A Florida-based mortgage lender has agreed to pay $848,000 to settle allegations by North Carolina regulators that the company operated without proper supervision and control of its loan officers.

Challenge Financial Investors Corp. was accused of operating a “net branch” company, where loan officers were allowed to operate with minimal supervision in exchange for a small fee for each loan originated in the company’s name.

Challenge, which does business as CFIC Home Mortgage, accepted more than 100 mortgage applications from individuals not licensed to do business in North Carolina, the Office of the Commissioner of Banks alleged.

“We will not allow mortgage companies to play fast and loose with our licensing requirements,” Deputy Commissioner of Banks Mark Pearce said in a statement. “We hope that other companies will take note of this agreement and make sure they operate with complete supervision of their loan officers.”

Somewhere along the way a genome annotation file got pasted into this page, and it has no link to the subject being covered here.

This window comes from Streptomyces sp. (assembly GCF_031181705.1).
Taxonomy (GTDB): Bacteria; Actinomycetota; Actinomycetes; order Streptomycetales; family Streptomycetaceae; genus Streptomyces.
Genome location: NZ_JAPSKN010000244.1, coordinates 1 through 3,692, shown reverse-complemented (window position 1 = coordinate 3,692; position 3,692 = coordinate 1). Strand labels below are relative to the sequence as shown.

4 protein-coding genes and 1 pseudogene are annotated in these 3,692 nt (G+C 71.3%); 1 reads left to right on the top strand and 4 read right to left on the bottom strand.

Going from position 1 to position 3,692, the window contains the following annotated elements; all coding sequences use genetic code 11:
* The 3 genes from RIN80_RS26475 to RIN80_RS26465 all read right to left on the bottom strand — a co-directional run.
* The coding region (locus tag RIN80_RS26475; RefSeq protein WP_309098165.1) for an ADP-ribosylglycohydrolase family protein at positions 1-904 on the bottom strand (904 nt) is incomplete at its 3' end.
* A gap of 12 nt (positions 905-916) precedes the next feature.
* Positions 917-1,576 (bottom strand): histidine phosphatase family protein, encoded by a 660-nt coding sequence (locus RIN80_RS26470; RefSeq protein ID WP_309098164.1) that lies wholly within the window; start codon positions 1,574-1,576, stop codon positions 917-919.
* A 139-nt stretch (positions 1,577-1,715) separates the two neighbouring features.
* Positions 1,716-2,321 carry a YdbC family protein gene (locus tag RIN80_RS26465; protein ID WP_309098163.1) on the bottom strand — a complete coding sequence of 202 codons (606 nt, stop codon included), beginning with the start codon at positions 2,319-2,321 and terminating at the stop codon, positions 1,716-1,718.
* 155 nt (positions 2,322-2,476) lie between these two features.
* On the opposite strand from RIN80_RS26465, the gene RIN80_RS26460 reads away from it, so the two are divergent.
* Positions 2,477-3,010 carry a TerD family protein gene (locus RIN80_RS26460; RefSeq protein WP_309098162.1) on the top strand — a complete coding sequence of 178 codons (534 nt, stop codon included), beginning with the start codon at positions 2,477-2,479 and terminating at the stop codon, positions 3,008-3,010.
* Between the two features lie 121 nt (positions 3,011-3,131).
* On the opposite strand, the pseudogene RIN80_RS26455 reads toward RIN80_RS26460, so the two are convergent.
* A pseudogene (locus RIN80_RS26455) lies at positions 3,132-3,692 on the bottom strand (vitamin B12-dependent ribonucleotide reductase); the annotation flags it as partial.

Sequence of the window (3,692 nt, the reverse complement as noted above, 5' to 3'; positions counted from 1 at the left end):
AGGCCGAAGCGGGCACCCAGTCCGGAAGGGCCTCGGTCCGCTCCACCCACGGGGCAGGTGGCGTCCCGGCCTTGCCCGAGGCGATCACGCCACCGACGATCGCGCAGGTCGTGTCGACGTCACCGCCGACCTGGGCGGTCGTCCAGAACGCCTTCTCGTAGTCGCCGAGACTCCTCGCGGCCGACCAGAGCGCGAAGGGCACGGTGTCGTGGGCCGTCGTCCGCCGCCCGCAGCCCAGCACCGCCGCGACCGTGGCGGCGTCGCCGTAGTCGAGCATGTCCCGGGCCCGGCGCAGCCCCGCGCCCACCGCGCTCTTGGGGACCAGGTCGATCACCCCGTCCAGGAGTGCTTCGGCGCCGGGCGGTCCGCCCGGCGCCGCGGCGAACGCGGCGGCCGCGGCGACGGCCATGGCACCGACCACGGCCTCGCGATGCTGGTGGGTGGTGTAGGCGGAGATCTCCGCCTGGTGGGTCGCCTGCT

North Carolina regulators say they found no evidence of abusive loan terms in mortgages brokered by Challenge, and the company will be permitted to petition the state to waive or reduce the penalty. The penalty is to be paid in installments until 2012. Challenge is being required to install and implement software to detect, identify and fine unlicensed individuals who attempt to originate mortgage loans.

Georgia officials revoked Challenge’s mortgage lender’s license on March 2 and fined the company $193,000 under a consent order. Although the order did not give a reason, the Denver Post has reported that Georgia regulators discovered Challenge employed convicted felons.

The Post and the St. Petersburg Times have published stories in recent weeks on a Challenge employee, Michael Wise, who was chairman of the now-defunct, Denver-based savings-and-loan, Silverado Banking. The stories said the Florida Department of Financial Services is investigating Challenge.

Wise pleaded guilty to wire fraud in 1999 and received a 3 1/2-year sentence in connection with allegations that he bilked investors in a private mortgage company he helped build in Colorado, the Post reported.

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